Rest

I don’t remember when I made this decision, but I decided not to do any work this weekend. I decided, instead, to rest. I had a sleepover with one of my best friends, I made myself eggs at midnight, I had a date with a four-year-old, I watched The Descendants, I began to make color-coded revision plans, I talked to my sister, I drove down I-80 to pick up another close friend, I went to church, and I had people over for dinner and made grits and green beans. It has been good, but I have discovered that rest takes quite a lot more effort than I’d thought.

I was not happy all weekend. I may even have cried and whined more than usual. I worried about my undone work and occasionally wondered if every hated me. I didn’t even have any good hair days. But I was unable to hide, to push my fears off till later. When you choose rest, you rather frighteningly give leave for the important things to become important, and for the urgent and its ilk to fade into the background. I was forced to admit the futility of my own action and inaction in the face of my God’s dying and rising.

I had to really listen to my friends, because there was nothing else to do. I had to listen to the spaces between their words, to feel their fears in my own gut. I had to sit alone in my own silence. I had to pray. It is easy to write, but I find it so hard to pray. When I pray there is no chance of impressing my audience, no chance for applause, only a dreadful promise that I will be loved, and I will be changed. This ripping feeling in my chest, I think, is resting in the Lord.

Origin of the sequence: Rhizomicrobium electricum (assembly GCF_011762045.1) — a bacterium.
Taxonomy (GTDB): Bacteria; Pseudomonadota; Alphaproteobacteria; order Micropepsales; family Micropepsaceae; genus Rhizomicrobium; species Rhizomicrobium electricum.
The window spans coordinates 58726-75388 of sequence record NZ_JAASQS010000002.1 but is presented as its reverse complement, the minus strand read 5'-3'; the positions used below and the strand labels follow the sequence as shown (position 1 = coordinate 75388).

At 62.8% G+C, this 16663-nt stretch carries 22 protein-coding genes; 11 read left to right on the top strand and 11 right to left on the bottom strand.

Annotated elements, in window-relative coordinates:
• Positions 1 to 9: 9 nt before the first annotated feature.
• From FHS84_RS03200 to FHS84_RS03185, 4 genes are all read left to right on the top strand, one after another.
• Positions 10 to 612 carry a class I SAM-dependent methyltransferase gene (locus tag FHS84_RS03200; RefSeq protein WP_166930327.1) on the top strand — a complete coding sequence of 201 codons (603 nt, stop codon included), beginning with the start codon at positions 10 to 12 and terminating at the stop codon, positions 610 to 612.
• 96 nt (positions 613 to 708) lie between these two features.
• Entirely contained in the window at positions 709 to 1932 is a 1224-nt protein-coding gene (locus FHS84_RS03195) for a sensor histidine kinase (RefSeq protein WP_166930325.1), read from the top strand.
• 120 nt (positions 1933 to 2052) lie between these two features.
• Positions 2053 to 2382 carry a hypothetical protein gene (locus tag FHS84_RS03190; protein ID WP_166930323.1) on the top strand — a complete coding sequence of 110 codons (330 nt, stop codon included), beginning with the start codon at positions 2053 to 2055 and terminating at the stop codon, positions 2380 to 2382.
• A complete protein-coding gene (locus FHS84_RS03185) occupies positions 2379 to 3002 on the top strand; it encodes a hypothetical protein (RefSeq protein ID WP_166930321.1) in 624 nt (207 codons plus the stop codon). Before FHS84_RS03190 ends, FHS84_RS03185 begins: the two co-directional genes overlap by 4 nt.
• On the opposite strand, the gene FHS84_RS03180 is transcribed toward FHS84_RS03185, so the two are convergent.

On Saturday I sat behind the pulpit in the chapel with little Tamagn, and read Dr. Seuss to him, he told me that he did not like “this house.” He was frightened that the robed figures in the stained glass windows would come alive and speak to him, and he was frightened of the sounds which he knew might swell from the pipes of the organ. I am sometimes afraid in God’s house too. I am afraid of the One who made me, who loves me though I betray Him. Such power and faithfulness is more than I can comprehend, so I busy myself with all other things. I pretend that the noise with which I surround myself keeps me from Him, when really it is my heart, sodden in its own fear.

But Jesus is awake and Jesus is alive. When I am silent, He shouts and it hurts. Those pipes and those bright figures in glass will not remain always still. The “great sloth heart” is moving. It knows it will find rest only in its Maker, and that “all else is trifling,” as the puritans pray. Because of Him, I write to you tonight with still hands and with raw newness in my heart.

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